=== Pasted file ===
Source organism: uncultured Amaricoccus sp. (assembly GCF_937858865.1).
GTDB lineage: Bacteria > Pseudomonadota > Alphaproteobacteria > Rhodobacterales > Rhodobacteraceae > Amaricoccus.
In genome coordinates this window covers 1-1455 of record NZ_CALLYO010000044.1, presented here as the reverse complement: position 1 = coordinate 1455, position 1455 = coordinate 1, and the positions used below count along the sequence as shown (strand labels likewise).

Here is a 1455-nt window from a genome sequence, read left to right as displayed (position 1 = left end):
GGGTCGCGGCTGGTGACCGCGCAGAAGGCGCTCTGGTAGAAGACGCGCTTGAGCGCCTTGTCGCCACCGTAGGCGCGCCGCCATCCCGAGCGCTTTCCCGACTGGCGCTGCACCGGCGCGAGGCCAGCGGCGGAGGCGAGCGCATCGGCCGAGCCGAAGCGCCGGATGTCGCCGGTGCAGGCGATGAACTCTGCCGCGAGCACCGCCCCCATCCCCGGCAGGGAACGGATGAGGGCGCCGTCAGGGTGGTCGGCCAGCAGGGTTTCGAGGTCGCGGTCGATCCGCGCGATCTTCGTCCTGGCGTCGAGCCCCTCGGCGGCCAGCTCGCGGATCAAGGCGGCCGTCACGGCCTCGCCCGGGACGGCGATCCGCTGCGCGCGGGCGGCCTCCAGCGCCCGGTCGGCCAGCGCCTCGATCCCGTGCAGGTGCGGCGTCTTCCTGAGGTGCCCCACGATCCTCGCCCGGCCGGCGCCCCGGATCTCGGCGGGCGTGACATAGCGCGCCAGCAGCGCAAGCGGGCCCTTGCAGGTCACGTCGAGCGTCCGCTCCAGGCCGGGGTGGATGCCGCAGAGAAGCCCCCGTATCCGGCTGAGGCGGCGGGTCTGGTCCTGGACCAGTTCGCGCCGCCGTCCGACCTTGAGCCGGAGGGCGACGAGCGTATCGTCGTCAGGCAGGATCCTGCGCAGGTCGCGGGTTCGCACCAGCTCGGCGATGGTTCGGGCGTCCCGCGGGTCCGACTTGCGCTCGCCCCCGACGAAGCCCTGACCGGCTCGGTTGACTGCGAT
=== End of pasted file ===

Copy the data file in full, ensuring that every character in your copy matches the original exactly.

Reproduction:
Source organism: uncultured Amaricoccus sp. (assembly GCF_937858865.1).
GTDB lineage: Bacteria > Pseudomonadota > Alphaproteobacteria > Rhodobacterales > Rhodobacteraceae > Amaricoccus.
In genome coordinates this window covers 1-1455 of record NZ_CALLYO010000044.1, presented here as the reverse complement: position 1 = coordinate 1455, position 1455 = coordinate 1, and the positions used below count along the sequence as shown (strand labels likewise).

Here is a 1455-nt window from a genome sequence, read left to right as displayed (position 1 = left end):
GGGTCGCGGCTGGTGACCGCGCAGAAGGCGCTCTGGTAGAAGACGCGCTTGAGCGCCTTGTCGCCACCGTAGGCGCGCCGCCATCCCGAGCGCTTTCCCGACTGGCGCTGCACCGGCGCGAGGCCAGCGGCGGAGGCGAGCGCATCGGCCGAGCCGAAGCGCCGGATGTCGCCGGTGCAGGCGATGAACTCTGCCGCGAGCACCGCCCCCATCCCCGGCAGGGAACGGATGAGGGCGCCGTCAGGGTGGTCGGCCAGCAGGGTTTCGAGGTCGCGGTCGATCCGCGCGATCTTCGTCCTGGCGTCGAGCCCCTCGGCGGCCAGCTCGCGGATCAAGGCGGCCGTCACGGCCTCGCCCGGGACGGCGATCCGCTGCGCGCGGGCGGCCTCCAGCGCCCGGTCGGCCAGCGCCTCGATCCCGTGCAGGTGCGGCGTCTTCCTGAGGTGCCCCACGATCCTCGCCCGGCCGGCGCCCCGGATCTCGGCGGGCGTGACATAGCGCGCCAGCAGCGCAAGCGGGCCCTTGCAGGTCACGTCGAGCGTCCGCTCCAGGCCGGGGTGGATGCCGCAGAGAAGCCCCCGTATCCGGCTGAGGCGGCGGGTCTGGTCCTGGACCAGTTCGCGCCGCCGTCCGACCTTGAGCCGGAGGGCGACGAGCGTATCGTCGTCAGGCAGGATCCTGCGCAGGTCGCGGGTTCGCACCAGCTCGGCGATGGTTCGGGCGTCCCGCGGGTCCGACTTGCGCTCGCCCCCGACGAAGCCCTGACCGGCTCGGTTGACTGCGAT